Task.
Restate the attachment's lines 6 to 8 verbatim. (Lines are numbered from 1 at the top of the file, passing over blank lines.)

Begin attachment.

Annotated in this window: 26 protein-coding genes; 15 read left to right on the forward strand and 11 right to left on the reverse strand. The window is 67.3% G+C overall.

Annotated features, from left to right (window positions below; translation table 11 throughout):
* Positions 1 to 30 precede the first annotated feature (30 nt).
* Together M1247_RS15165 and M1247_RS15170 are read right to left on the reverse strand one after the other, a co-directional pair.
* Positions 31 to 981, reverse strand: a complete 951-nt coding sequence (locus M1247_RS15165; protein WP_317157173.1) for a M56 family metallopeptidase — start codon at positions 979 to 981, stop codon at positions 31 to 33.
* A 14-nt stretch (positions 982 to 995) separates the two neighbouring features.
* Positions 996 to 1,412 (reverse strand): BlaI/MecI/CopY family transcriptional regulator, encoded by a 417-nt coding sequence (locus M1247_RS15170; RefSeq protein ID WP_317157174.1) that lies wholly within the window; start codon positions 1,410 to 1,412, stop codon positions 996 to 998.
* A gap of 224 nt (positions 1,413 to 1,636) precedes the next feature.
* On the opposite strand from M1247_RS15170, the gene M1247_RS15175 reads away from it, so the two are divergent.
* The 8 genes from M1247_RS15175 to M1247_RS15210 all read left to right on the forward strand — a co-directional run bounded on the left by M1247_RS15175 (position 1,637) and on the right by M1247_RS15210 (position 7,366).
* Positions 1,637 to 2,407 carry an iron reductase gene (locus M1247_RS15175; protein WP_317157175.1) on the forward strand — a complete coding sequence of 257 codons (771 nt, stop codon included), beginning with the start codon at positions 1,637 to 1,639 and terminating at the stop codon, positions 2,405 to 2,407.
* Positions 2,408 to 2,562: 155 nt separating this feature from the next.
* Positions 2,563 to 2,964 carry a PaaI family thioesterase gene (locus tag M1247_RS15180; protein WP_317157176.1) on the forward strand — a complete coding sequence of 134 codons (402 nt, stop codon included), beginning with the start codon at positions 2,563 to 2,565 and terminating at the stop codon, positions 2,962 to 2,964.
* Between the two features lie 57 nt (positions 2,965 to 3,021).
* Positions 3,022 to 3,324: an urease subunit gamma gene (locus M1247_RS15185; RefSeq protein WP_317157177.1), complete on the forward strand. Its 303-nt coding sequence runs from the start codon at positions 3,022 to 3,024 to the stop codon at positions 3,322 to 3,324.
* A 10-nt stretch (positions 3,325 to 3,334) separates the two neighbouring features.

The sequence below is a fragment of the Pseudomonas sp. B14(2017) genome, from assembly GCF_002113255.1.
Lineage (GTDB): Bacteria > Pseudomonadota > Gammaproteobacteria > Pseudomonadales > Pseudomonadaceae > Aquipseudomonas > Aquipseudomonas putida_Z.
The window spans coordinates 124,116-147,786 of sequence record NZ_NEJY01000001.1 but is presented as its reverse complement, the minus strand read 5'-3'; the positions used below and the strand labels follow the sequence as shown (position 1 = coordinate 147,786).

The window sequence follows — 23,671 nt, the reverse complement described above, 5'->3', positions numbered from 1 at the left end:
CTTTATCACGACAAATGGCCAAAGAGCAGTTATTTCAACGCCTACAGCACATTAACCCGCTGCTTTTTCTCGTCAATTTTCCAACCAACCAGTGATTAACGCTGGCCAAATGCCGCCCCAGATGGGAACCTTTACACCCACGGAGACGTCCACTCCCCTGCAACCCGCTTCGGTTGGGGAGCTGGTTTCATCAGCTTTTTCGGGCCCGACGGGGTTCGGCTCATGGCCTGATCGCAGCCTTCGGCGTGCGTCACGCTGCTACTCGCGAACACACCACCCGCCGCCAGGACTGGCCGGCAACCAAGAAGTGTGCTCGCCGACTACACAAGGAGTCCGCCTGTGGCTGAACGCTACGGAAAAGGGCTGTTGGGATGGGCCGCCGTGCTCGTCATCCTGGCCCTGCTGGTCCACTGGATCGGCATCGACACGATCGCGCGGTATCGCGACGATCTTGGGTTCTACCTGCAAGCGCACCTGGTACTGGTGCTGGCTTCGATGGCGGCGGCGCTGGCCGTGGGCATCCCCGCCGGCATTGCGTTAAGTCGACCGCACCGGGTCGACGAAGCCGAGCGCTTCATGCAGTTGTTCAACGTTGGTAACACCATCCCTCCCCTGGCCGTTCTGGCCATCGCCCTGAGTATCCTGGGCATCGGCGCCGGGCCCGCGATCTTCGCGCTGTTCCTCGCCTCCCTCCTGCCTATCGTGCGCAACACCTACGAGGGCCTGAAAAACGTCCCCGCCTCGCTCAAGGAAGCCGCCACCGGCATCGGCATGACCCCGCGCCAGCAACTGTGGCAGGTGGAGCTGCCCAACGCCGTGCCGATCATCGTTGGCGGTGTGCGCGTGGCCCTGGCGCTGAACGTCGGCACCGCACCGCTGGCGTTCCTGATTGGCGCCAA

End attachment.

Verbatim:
* A 14-nt stretch (positions 982 to 995) separates the two neighbouring features.
* Positions 996 to 1,412 (reverse strand): BlaI/MecI/CopY family transcriptional regulator, encoded by a 417-nt coding sequence (locus M1247_RS15170; RefSeq protein ID WP_317157174.1) that lies wholly within the window; start codon positions 1,410 to 1,412, stop codon positions 996 to 998.
* A gap of 224 nt (positions 1,413 to 1,636) precedes the next feature.